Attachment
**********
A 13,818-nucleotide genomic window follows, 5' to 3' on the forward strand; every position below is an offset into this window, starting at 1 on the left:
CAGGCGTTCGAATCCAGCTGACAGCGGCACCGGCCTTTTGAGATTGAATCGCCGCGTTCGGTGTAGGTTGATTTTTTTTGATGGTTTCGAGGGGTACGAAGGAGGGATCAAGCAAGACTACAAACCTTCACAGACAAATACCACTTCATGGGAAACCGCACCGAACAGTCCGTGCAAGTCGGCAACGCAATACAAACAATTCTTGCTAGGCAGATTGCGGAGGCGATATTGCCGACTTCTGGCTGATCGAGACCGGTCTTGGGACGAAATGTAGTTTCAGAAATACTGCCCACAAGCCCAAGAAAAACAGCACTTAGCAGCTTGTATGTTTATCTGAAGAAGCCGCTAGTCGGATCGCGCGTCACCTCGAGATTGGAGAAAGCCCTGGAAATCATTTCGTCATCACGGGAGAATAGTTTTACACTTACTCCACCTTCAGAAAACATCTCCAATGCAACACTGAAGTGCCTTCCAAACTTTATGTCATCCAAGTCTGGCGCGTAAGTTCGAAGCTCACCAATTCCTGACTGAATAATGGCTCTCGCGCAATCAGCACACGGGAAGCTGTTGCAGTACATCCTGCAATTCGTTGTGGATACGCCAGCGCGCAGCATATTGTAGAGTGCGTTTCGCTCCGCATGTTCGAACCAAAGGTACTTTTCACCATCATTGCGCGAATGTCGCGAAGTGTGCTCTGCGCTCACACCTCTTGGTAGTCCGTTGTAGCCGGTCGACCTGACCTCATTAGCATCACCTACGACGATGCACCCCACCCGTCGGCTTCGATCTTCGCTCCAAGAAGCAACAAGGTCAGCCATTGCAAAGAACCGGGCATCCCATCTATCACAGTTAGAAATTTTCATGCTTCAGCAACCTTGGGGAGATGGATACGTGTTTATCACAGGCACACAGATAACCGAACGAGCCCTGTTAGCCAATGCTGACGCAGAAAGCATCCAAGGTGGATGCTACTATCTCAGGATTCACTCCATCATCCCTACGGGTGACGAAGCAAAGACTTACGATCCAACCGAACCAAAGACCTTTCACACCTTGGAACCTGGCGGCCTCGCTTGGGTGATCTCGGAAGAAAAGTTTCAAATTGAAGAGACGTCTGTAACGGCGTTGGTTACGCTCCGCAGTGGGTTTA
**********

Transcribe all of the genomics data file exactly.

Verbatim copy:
A 13,818-nucleotide genomic window follows, 5' to 3' on the forward strand; every position below is an offset into this window, starting at 1 on the left:
CAGGCGTTCGAATCCAGCTGACAGCGGCACCGGCCTTTTGAGATTGAATCGCCGCGTTCGGTGTAGGTTGATTTTTTTTGATGGTTTCGAGGGGTACGAAGGAGGGATCAAGCAAGACTACAAACCTTCACAGACAAATACCACTTCATGGGAAACCGCACCGAACAGTCCGTGCAAGTCGGCAACGCAATACAAACAATTCTTGCTAGGCAGATTGCGGAGGCGATATTGCCGACTTCTGGCTGATCGAGACCGGTCTTGGGACGAAATGTAGTTTCAGAAATACTGCCCACAAGCCCAAGAAAAACAGCACTTAGCAGCTTGTATGTTTATCTGAAGAAGCCGCTAGTCGGATCGCGCGTCACCTCGAGATTGGAGAAAGCCCTGGAAATCATTTCGTCATCACGGGAGAATAGTTTTACACTTACTCCACCTTCAGAAAACATCTCCAATGCAACACTGAAGTGCCTTCCAAACTTTATGTCATCCAAGTCTGGCGCGTAAGTTCGAAGCTCACCAATTCCTGACTGAATAATGGCTCTCGCGCAATCAGCACACGGGAAGCTGTTGCAGTACATCCTGCAATTCGTTGTGGATACGCCAGCGCGCAGCATATTGTAGAGTGCGTTTCGCTCCGCATGTTCGAACCAAAGGTACTTTTCACCATCATTGCGCGAATGTCGCGAAGTGTGCTCTGCGCTCACACCTCTTGGTAGTCCGTTGTAGCCGGTCGACCTGACCTCATTAGCATCACCTACGACGATGCACCCCACCCGTCGGCTTCGATCTTCGCTCCAAGAAGCAACAAGGTCAGCCATTGCAAAGAACCGGGCATCCCATCTATCACAGTTAGAAATTTTCATGCTTCAGCAACCTTGGGGAGATGGATACGTGTTTATCACAGGCACACAGATAACCGAACGAGCCCTGTTAGCCAATGCTGACGCAGAAAGCATCCAAGGTGGATGCTACTATCTCAGGATTCACTCCATCATCCCTACGGGTGACGAAGCAAAGACTTACGATCCAACCGAACCAAAGACCTTTCACACCTTGGAACCTGGCGGCCTCGCTTGGGTGATCTCGGAAGAAAAGTTTCAAATTGAAGAGACGTCTGTAACGGCGTTGGTTACGCTCCGCAGTGGGTTTA